Serve the people. So that’s what it was all about. Public service. It began to sink in as I recalled the lectures at the academy for which I had found so little time the previous year. Work for the greater good of the greater number.

 

Barely two weeks later I was in Kozhikode literally thrown into the deep end and asked to swim. Soon enough I had an answer from my District Collector. No different from what I had been taught in the Academy. Do the right thing. If you carried out your duties diligently and with integrity keeping in mind the public interest only good would be the outcome. But then it did not always happen like this. Remember Krishna’s sage advice to Arjuna on the battlefield. Follow your Dharma without worrying about the outcome. Very important lessons for a young man starting out in life.

 

The migration from Kerala to Tamil Nadu was seamless. I had spent enough long weekends across the border for me to ‘merge’ into my new cadre without skipping a beat. As a matter of fact, Fort St. George, in a rare display of uncharacteristic humour posted me to relieve Rathi who was on maternity leave. I began sub-collectoring in Cheranmahadevi with all the energy and zeal that is natural to a 26-year-old.

 

It was in1984 that my karma pitchforked me into an unconventional position. A ‘search’ committee sent me to the National Institute of Design for a three-day interaction with the faculty and students following which I was selected as Director of the Institute in Ahmedabad. I had never completely come to terms with bureaucracy and this appeared to be an excellent opportunity to put my creative side to work in an environment that encouraged and fostered ‘otherness’ rather than ‘sameness’! The time I spent in NID’s academic environment was perhaps some of my most productive and fulfilling years. It was a period in my life when I dwelt in a world far removed from the one I had known. The International Council of Industrial Design, of which I, the first Indian on the Council, was elected Vice President, opened up a global world of ideas and objects of fantasy and imagination. A world of designers, thinkers and young creative people who took me on journeys beyond my imagination. It was a time when it was easy to forget my sarkari moorings. It was a time that harked back to the young poet lost many years ago.

 

Late in 1992 when I was paddling in the backwaters of the Centre for Policy Research, I was asked by the then Secretary Urban Development if I could ‘take over’ the India Habitat Centre and ‘complete the project’. I was to learn this was easier said than done!

 

India Habitat Centre had been conceived to bring together institutions and individuals engaged in different aspects of human habitat like urban planning, housing, housing finance, energy, problems of urban environment and provide a formal and informal platform for their interaction to focus on policy solutions in these areas. The construction of the Centre had begun in 1991 but had ground to a halt by early 1992. The project had gone horribly wrong on account of bad planning. Joseph Stein, the Principal Architect, had been ‘discharged’ from the project.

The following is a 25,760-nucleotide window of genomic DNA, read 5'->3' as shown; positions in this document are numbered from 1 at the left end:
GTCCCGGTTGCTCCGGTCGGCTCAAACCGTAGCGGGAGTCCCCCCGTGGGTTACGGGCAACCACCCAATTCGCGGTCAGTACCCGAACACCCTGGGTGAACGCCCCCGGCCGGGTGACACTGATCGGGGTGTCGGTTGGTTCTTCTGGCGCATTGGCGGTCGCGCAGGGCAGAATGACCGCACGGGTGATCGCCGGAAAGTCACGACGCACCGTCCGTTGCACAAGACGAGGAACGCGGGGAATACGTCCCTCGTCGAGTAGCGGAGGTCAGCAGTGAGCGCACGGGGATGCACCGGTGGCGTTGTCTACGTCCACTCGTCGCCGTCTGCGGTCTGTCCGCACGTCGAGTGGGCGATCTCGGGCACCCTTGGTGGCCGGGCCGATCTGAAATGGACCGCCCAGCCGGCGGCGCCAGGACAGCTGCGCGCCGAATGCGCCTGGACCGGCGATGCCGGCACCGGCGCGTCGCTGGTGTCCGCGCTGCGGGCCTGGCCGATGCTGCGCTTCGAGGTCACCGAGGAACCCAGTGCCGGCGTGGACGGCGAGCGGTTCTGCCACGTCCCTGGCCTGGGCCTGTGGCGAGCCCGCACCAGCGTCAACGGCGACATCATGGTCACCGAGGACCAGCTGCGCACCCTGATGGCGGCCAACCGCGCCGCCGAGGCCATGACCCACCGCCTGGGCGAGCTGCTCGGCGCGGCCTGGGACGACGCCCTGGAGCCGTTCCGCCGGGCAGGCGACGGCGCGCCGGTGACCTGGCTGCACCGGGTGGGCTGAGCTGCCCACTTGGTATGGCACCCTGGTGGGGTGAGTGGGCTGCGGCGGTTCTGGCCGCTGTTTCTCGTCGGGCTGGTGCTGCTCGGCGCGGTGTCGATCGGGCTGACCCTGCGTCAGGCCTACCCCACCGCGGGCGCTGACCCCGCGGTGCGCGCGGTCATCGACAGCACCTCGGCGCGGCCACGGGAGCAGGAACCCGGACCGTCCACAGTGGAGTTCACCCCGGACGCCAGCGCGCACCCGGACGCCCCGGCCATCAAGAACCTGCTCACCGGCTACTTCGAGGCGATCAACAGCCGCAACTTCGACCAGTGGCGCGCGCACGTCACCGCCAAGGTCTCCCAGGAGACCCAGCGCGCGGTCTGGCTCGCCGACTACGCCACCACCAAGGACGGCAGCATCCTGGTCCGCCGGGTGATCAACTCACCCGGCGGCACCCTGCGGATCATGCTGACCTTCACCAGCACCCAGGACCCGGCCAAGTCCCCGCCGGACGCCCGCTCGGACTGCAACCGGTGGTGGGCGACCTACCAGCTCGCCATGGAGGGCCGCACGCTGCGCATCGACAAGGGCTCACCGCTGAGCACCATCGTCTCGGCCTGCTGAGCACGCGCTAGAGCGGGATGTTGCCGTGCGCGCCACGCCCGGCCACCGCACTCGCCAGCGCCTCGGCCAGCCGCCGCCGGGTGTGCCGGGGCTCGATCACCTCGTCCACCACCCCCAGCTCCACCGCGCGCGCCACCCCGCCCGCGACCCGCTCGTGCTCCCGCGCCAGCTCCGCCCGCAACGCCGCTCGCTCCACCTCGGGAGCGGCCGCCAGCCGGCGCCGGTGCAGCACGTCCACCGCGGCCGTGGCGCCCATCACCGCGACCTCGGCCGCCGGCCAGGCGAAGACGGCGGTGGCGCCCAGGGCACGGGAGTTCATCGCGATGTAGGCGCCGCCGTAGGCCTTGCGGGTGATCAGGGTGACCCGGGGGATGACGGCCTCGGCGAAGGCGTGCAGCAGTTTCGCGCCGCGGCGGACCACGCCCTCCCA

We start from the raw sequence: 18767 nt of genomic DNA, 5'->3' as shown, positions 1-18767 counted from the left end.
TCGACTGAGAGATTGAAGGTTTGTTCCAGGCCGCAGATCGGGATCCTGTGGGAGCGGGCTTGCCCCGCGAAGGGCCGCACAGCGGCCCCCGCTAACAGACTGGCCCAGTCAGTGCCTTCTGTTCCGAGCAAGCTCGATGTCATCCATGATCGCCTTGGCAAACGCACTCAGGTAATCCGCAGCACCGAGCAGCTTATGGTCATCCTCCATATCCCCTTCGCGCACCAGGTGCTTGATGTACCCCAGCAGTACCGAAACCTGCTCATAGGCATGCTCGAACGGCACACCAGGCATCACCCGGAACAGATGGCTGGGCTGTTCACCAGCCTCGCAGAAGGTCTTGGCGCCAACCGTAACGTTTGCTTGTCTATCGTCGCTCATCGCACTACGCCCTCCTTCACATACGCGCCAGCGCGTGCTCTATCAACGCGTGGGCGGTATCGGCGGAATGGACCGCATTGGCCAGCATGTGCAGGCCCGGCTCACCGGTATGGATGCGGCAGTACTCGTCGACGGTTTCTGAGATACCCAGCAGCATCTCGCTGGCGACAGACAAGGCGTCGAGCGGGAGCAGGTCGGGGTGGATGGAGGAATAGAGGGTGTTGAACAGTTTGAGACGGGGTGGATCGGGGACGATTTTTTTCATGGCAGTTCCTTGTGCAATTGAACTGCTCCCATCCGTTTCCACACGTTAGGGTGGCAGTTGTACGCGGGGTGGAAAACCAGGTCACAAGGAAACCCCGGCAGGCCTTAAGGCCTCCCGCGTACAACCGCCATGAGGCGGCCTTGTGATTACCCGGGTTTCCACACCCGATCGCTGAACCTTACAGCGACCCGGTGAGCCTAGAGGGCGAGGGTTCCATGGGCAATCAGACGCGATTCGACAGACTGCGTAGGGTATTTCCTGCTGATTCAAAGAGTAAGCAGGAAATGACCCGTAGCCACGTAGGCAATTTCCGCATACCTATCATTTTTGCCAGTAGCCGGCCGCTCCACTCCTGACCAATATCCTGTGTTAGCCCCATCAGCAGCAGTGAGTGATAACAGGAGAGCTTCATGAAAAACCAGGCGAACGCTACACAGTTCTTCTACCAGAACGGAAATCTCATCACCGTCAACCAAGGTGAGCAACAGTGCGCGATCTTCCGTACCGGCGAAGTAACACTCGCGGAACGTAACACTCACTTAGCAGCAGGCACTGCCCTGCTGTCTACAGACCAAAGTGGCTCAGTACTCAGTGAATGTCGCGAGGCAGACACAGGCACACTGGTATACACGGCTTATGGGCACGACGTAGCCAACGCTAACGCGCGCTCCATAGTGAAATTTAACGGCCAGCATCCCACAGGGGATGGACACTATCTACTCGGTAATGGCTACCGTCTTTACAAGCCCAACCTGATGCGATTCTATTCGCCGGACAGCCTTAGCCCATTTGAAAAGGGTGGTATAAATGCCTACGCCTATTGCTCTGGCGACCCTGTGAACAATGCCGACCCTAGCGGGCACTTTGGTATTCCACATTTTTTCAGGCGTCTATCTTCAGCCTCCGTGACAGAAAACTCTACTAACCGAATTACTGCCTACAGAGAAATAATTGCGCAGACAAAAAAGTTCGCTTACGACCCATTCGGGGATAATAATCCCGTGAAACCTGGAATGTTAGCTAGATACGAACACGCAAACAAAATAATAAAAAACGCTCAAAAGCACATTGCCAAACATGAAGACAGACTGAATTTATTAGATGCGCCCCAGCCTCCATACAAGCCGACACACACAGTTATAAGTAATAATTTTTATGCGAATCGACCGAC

The structure had come up from the lower basement to the first floor. The contractors had stopped work and filed for arbitration over their dues. The challenge was to kick start the again and commission the Centre by September 1995 when the Director General of ILO was to visit India to inaugurate the India office of ILO housed in the Centre. I was told the project had no government funding and that I would have to raise the cost of the project from the 40 –odd institutional members who were committed to the Habitat Centre’s charter and had agreed to be its Founder Members. I also had the challenging task of designing a sustainable financial model to run the Centre in the years to come. No authority of government and no access to the consolidated fund of India! Just my imagination, friendly persuasion and marketing skills.

 

In exactly three years the Rs. 125 crore 1 million square ft building was completed with a sustainable revenue model in place. Despite serious controversies that had to be resolved by Delhi High Court, the business model remains in place and unchanged even after two decades with the same service provider who was originally awarded the contract. It was without doubt the most challenging assignment I had ever undertaken.

 

My training and experience serve me well today in my second innings decades after I chose to leave government. I can think of the India- Bangladesh cross border project which took a good two years to strategize or the Indo-French joint venture in the aerospace sector that started with two employees a decade ago and today with 300 employees is an OE supplier to Airbus, Snecma and GE. Projects that I can proudly put my name to.

 

I look back on these decades of a fulfilling life that provided, opportunities at every turn for the lost poet to seek refuge in design, architecture, craft and textiles. The many forms of creativity. The many faces of poetic expression.

 

 

 

 

Published by
Officers IAS Academy – Best IAS Academy in Chennai.